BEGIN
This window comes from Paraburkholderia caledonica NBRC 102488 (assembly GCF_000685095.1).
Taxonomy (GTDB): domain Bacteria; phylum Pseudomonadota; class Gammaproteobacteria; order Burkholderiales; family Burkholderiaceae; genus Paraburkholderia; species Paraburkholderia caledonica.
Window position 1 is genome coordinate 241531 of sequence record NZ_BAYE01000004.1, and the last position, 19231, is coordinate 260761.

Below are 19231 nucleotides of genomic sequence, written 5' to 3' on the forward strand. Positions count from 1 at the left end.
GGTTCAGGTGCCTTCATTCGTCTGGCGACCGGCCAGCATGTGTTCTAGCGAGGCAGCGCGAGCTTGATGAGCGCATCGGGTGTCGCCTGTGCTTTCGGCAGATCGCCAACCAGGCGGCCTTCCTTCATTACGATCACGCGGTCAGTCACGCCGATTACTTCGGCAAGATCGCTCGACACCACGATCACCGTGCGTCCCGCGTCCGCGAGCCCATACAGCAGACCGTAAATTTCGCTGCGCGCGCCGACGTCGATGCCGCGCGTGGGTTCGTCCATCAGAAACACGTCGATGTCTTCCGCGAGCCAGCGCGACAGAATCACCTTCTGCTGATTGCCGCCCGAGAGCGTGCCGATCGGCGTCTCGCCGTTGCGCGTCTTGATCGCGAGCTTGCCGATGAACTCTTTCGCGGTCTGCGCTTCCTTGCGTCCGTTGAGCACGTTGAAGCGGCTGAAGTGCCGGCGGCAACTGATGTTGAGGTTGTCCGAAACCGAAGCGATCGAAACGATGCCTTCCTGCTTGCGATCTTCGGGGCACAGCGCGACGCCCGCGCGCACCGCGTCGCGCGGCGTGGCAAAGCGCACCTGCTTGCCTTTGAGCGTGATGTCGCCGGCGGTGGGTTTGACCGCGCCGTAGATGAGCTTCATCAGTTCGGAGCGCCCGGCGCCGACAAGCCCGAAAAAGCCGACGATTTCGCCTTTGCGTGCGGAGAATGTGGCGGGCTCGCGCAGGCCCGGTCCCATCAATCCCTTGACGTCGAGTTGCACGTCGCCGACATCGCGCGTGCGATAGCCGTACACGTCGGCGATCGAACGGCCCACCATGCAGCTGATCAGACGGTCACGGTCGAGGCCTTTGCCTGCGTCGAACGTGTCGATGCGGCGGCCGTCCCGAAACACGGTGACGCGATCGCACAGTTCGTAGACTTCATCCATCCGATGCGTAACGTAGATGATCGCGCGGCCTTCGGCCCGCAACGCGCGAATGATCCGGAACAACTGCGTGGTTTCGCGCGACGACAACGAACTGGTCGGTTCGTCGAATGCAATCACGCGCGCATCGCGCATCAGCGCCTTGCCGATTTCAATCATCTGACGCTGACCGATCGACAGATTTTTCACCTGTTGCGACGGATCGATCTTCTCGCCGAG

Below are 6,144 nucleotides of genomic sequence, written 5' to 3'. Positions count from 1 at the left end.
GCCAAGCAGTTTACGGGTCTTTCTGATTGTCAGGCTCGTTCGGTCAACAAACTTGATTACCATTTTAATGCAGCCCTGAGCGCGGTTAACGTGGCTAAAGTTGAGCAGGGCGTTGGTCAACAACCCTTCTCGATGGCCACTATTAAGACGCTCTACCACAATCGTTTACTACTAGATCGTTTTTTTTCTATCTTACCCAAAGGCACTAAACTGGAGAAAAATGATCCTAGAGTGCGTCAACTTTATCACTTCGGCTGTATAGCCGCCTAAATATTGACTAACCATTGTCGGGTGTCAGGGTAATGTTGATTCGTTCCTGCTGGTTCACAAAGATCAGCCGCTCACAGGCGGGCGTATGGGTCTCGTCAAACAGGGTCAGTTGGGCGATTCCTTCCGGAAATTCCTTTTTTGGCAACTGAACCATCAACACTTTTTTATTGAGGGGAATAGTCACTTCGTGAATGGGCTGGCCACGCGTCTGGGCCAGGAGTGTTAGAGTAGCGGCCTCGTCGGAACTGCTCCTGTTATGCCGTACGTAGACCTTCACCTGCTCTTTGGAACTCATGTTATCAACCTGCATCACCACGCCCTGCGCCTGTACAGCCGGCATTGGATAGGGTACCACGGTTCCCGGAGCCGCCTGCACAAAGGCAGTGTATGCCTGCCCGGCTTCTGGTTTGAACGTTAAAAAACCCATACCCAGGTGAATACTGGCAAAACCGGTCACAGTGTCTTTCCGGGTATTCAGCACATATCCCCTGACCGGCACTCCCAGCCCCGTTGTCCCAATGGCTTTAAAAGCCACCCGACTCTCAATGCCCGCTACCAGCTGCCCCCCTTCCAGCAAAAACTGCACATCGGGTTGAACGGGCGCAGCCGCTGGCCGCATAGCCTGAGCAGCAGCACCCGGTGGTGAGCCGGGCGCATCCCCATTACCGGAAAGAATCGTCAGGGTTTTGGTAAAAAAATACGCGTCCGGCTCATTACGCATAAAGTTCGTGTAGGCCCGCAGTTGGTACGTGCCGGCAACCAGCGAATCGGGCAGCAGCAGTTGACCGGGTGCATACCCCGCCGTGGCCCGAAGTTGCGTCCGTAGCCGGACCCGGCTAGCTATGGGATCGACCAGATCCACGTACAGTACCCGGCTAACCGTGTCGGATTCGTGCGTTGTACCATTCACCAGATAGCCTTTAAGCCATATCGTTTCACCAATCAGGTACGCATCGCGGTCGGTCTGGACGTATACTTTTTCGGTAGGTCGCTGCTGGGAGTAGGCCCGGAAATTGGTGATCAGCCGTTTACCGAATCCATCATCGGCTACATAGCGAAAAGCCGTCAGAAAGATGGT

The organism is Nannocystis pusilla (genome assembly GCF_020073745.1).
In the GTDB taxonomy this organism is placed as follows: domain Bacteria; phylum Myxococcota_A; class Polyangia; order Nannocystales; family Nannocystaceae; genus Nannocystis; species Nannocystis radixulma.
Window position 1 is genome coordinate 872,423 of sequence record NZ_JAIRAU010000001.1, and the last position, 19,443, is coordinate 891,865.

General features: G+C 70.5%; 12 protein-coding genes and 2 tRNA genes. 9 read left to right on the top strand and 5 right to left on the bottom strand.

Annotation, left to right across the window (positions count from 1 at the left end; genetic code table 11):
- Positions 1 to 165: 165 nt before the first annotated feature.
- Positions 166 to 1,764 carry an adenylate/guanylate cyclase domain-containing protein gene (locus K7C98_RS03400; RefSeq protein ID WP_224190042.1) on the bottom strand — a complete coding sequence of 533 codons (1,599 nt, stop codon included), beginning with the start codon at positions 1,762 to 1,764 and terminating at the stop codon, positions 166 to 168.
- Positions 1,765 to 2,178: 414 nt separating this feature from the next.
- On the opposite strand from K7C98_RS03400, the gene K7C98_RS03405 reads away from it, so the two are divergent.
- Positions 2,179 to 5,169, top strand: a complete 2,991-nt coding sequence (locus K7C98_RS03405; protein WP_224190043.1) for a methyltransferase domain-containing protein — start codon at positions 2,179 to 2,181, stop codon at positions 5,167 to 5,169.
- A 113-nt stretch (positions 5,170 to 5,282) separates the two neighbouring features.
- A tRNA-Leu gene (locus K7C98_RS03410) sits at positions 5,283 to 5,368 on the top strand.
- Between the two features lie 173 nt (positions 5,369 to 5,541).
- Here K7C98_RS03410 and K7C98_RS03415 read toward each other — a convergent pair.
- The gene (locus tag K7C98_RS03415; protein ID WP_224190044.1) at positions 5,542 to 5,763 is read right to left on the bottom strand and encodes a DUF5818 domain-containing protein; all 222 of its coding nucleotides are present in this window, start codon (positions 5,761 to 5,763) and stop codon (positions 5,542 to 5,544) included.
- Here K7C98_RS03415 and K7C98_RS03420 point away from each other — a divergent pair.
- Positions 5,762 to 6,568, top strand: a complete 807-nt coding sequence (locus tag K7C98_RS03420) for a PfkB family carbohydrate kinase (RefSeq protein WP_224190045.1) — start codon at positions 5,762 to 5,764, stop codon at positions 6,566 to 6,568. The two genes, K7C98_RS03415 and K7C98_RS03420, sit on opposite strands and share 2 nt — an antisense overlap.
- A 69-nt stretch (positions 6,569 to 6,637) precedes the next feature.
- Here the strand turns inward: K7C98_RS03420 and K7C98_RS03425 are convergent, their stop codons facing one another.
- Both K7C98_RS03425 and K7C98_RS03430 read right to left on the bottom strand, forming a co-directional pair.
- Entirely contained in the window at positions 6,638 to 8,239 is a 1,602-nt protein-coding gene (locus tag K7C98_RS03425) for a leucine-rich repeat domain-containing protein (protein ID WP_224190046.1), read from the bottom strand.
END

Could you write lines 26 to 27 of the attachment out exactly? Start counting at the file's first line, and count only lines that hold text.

- Here the strand turns inward: K7C98_RS03420 and K7C98_RS03425 are convergent, their stop codons facing one another.
- Both K7C98_RS03425 and K7C98_RS03430 read right to left on the bottom strand, forming a co-directional pair.